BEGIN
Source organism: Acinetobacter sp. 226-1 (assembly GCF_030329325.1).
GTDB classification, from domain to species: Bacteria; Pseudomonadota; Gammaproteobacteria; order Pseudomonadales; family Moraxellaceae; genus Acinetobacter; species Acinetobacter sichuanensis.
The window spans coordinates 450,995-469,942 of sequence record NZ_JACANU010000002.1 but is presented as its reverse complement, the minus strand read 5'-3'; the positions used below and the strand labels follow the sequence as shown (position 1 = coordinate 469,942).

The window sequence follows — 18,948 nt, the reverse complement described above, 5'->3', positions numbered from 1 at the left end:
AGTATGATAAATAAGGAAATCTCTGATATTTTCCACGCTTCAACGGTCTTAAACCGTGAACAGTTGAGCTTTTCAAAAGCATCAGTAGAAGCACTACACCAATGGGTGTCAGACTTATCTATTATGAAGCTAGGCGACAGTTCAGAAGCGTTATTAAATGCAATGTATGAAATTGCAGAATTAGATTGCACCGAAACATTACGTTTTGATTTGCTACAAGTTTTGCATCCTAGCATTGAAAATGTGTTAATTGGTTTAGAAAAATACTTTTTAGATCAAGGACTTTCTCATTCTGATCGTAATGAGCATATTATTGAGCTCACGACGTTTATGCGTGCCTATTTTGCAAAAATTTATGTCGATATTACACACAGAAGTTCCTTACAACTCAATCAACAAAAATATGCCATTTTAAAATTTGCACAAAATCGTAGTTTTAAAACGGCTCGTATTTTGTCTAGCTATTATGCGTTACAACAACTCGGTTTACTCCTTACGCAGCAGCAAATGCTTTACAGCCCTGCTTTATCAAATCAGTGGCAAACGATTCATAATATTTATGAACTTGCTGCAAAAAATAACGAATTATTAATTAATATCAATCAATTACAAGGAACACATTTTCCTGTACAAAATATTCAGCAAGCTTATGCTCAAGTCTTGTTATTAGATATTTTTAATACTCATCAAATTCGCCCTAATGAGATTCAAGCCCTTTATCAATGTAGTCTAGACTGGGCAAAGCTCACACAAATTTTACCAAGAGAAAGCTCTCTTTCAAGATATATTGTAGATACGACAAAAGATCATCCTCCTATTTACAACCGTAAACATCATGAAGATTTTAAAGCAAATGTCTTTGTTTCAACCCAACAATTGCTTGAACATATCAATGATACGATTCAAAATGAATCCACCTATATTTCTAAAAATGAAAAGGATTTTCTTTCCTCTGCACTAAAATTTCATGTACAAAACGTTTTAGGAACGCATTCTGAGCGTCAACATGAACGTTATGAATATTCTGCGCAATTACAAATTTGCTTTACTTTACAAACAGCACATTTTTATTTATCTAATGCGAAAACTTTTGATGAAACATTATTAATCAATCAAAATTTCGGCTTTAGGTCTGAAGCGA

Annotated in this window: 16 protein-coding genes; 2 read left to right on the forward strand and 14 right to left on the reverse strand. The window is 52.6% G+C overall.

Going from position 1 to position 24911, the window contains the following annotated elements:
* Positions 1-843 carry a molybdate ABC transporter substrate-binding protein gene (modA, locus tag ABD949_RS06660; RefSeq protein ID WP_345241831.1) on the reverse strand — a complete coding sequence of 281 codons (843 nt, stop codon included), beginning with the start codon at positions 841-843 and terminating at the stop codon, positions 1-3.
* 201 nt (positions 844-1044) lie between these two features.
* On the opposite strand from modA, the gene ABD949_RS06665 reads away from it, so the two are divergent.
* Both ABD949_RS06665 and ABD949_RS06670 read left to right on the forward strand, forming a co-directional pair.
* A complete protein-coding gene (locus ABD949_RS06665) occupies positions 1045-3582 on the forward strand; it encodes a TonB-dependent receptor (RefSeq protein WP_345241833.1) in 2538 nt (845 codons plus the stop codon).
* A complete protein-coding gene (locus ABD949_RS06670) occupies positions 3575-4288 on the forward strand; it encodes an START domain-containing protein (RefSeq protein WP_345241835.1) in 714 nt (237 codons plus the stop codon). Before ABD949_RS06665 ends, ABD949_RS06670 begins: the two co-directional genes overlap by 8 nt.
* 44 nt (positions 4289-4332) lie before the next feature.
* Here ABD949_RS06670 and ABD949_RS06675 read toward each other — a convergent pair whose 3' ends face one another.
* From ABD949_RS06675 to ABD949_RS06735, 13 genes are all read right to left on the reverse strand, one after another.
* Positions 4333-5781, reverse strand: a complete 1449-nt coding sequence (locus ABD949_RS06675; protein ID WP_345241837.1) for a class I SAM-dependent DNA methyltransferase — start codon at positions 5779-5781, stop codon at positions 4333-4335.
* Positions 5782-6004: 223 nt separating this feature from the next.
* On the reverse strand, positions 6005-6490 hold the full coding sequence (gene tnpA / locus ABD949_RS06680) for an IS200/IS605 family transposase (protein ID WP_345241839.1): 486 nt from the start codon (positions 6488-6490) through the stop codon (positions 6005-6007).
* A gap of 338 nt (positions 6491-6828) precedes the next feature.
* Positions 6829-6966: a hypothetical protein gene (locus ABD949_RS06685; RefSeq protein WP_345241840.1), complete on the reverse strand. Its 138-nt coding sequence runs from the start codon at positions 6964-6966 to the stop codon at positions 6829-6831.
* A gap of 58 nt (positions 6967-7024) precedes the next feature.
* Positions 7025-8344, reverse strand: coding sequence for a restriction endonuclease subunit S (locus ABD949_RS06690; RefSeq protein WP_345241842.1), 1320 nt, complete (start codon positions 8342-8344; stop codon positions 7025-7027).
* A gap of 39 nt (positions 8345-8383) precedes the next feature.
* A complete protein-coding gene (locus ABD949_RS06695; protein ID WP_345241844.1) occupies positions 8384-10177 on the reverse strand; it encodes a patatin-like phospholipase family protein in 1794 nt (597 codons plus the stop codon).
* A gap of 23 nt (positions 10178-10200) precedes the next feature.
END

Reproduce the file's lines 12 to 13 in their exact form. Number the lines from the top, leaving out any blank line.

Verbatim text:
* A complete protein-coding gene (locus ABD949_RS06665) occupies positions 1045-3582 on the forward strand; it encodes a TonB-dependent receptor (RefSeq protein WP_345241833.1) in 2538 nt (845 codons plus the stop codon).
* A complete protein-coding gene (locus ABD949_RS06670) occupies positions 3575-4288 on the forward strand; it encodes an START domain-containing protein (RefSeq protein WP_345241835.1) in 714 nt (237 codons plus the stop codon). Before ABD949_RS06665 ends, ABD949_RS06670 begins: the two co-directional genes overlap by 8 nt.